This computer building has the awful name of “Central Data Processing Services Computer Centre”. It would be much shorter to call it after some patriot, thus having just two names, even in the cause of modernisation. If some of the suggestions for names for this building were repugnant to the Minister—and I would say one name was very repugnant to him —he could perhaps have named it after Rowan Hamilton who was a patriot but also a famous mathematician, and computers have something to do with mathematics. The mathematics of the Minister's politics, as shown up now, has wrought confusion whereby he is disbelieved by two of his colleagues, and not mere backbenchers but one ministerial colleague and his Parliamentary Secretary.
One wonders, with the problems facing the country and the Government in particular, that the Minister takes time off to open this computer data processing centre and then makes a statement that there will be no patriot names for new public buildings. That may not be a matter of great importance, but what is important is the fact that a Cabinet Minister can make a speech, a very arrogant speech indeed, in which he states he has decided that in future, whether it is a computer data processing services centre or some new administrative building for the Government or even a new school or university, it will not be called after a patriot.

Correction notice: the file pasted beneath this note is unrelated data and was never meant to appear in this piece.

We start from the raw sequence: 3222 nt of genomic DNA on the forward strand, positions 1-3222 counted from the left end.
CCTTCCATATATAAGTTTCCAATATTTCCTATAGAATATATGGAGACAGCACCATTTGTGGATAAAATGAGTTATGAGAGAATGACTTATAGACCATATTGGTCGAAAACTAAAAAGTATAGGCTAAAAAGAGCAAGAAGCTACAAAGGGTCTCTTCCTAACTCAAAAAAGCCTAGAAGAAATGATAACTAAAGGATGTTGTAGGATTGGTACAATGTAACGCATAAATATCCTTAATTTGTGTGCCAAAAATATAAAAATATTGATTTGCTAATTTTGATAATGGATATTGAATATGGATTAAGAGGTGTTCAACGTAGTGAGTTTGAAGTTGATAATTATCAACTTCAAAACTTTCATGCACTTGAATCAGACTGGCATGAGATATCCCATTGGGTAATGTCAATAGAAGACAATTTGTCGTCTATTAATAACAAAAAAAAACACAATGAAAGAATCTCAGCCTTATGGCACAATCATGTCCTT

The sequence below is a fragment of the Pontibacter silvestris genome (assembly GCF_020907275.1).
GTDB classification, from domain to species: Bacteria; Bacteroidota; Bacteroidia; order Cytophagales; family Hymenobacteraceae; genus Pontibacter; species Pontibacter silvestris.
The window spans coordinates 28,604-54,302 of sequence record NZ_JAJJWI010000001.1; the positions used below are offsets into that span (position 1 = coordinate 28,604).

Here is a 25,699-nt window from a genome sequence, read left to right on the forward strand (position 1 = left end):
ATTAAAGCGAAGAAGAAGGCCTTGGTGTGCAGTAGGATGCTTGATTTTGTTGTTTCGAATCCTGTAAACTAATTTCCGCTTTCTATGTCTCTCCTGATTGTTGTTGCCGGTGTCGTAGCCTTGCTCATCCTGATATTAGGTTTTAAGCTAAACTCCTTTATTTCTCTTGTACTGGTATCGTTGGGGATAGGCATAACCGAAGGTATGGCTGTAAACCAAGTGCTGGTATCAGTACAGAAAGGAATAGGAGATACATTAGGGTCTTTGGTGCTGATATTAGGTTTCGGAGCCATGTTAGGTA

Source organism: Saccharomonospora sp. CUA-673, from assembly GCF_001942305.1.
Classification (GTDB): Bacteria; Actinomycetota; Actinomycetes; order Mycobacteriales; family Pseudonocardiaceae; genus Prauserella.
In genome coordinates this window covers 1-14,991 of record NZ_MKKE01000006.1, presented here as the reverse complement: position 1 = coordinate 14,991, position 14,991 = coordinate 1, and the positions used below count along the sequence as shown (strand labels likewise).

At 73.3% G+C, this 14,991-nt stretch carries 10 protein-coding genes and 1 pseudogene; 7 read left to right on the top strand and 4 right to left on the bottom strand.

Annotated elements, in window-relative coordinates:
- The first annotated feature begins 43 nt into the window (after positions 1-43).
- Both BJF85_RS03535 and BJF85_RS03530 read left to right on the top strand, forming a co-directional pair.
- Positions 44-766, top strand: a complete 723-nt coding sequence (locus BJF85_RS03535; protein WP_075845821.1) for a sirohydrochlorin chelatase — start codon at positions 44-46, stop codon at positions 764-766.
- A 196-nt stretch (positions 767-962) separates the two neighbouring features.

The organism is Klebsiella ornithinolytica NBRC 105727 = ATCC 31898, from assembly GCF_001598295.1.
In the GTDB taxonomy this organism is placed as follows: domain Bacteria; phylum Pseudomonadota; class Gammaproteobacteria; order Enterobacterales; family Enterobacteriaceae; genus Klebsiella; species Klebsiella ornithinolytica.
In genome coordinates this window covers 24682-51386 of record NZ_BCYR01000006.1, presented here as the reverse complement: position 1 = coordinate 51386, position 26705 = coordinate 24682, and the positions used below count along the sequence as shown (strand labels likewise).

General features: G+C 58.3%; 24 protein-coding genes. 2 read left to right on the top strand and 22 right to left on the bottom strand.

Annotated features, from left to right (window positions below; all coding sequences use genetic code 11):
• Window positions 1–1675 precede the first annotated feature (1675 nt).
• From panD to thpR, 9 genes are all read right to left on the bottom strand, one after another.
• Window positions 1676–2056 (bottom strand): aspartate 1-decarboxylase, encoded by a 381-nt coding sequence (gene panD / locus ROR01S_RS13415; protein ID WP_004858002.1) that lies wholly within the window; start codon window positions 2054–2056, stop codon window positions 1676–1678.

Orwell suggests that by 1984 we shall all have numbers. We can see the time approaching when not alone will our public buildings just have numbers but, if the Minister keeps on  with his declared policy of debunking, even the Members of this House will have numbers instead of names. No politician would like such anonymity, but the Minister, in his arrogance, is quite capable of knocking some of the institutions further, because he has decided, in his narrow way—it may give him a greater sense of importance—that the names of men and women who have served the country are not to be used.
I know what has prompted the Minister to go on this line. He simply did not want this building called after a very famous Irishman, so instead of saying he does not agree with this man's name going on the building, he tries to cloud the issue by saying in future “no public buildings”. Of course the Minister can only speak for himself and for the time he is Minister.
Mr. Moore: ——so I am not being rude to him. I do not think it is of much importance anyway. What I challenge is the right of the Minister, without the consent of his Cabinet colleagues, to decide that the names of good Irishmen and women will not be honoured, that they have all been honoured sufficiently—all the deceased ones—and it is not the Government's intention to go on honouring them. The Minister is arrogantly saying that he knows what is good for the country, in this respect anyway, when he says he is going to ensure that buildings built with public money will not be named after patriots.